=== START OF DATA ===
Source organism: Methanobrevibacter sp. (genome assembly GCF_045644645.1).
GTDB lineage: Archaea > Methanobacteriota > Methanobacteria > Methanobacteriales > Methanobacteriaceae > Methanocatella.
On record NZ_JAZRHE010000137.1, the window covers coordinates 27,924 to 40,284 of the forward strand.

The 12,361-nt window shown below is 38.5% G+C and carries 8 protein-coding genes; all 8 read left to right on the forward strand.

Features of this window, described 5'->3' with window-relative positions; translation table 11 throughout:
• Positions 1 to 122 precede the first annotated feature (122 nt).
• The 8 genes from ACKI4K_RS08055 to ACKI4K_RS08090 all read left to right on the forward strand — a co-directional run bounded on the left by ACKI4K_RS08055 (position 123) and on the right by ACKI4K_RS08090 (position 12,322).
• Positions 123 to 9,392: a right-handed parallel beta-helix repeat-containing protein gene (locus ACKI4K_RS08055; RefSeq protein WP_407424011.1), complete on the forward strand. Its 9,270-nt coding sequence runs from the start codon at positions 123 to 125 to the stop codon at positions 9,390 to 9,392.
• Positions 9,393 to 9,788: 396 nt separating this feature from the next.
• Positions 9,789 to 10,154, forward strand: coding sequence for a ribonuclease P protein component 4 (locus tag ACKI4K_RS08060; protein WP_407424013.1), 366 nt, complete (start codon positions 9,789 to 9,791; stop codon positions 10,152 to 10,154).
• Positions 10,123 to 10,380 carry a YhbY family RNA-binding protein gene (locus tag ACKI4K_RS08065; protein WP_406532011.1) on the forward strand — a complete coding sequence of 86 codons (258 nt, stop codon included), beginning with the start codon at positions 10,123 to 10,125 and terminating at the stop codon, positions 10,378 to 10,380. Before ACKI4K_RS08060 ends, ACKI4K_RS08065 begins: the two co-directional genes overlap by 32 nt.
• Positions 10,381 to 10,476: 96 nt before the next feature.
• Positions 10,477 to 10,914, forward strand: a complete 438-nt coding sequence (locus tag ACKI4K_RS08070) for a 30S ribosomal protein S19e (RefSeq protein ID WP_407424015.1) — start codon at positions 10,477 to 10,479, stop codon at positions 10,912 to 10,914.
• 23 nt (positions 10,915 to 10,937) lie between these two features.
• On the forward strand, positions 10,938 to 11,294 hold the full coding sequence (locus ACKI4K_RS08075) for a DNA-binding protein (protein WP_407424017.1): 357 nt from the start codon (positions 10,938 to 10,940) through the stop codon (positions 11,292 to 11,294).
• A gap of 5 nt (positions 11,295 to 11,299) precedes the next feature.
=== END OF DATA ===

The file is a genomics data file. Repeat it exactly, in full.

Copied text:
Source organism: Methanobrevibacter sp. (genome assembly GCF_045644645.1).
GTDB lineage: Archaea > Methanobacteriota > Methanobacteria > Methanobacteriales > Methanobacteriaceae > Methanocatella.
On record NZ_JAZRHE010000137.1, the window covers coordinates 27,924 to 40,284 of the forward strand.

The 12,361-nt window shown below is 38.5% G+C and carries 8 protein-coding genes; all 8 read left to right on the forward strand.

Features of this window, described 5'->3' with window-relative positions; translation table 11 throughout:
• Positions 1 to 122 precede the first annotated feature (122 nt).
• The 8 genes from ACKI4K_RS08055 to ACKI4K_RS08090 all read left to right on the forward strand — a co-directional run bounded on the left by ACKI4K_RS08055 (position 123) and on the right by ACKI4K_RS08090 (position 12,322).
• Positions 123 to 9,392: a right-handed parallel beta-helix repeat-containing protein gene (locus ACKI4K_RS08055; RefSeq protein WP_407424011.1), complete on the forward strand. Its 9,270-nt coding sequence runs from the start codon at positions 123 to 125 to the stop codon at positions 9,390 to 9,392.
• Positions 9,393 to 9,788: 396 nt separating this feature from the next.
• Positions 9,789 to 10,154, forward strand: coding sequence for a ribonuclease P protein component 4 (locus tag ACKI4K_RS08060; protein WP_407424013.1), 366 nt, complete (start codon positions 9,789 to 9,791; stop codon positions 10,152 to 10,154).
• Positions 10,123 to 10,380 carry a YhbY family RNA-binding protein gene (locus tag ACKI4K_RS08065; protein WP_406532011.1) on the forward strand — a complete coding sequence of 86 codons (258 nt, stop codon included), beginning with the start codon at positions 10,123 to 10,125 and terminating at the stop codon, positions 10,378 to 10,380. Before ACKI4K_RS08060 ends, ACKI4K_RS08065 begins: the two co-directional genes overlap by 32 nt.
• Positions 10,381 to 10,476: 96 nt before the next feature.
• Positions 10,477 to 10,914, forward strand: a complete 438-nt coding sequence (locus tag ACKI4K_RS08070) for a 30S ribosomal protein S19e (RefSeq protein ID WP_407424015.1) — start codon at positions 10,477 to 10,479, stop codon at positions 10,912 to 10,914.
• 23 nt (positions 10,915 to 10,937) lie between these two features.
• On the forward strand, positions 10,938 to 11,294 hold the full coding sequence (locus ACKI4K_RS08075) for a DNA-binding protein (protein WP_407424017.1): 357 nt from the start codon (positions 10,938 to 10,940) through the stop codon (positions 11,292 to 11,294).
• A gap of 5 nt (positions 11,295 to 11,299) precedes the next feature.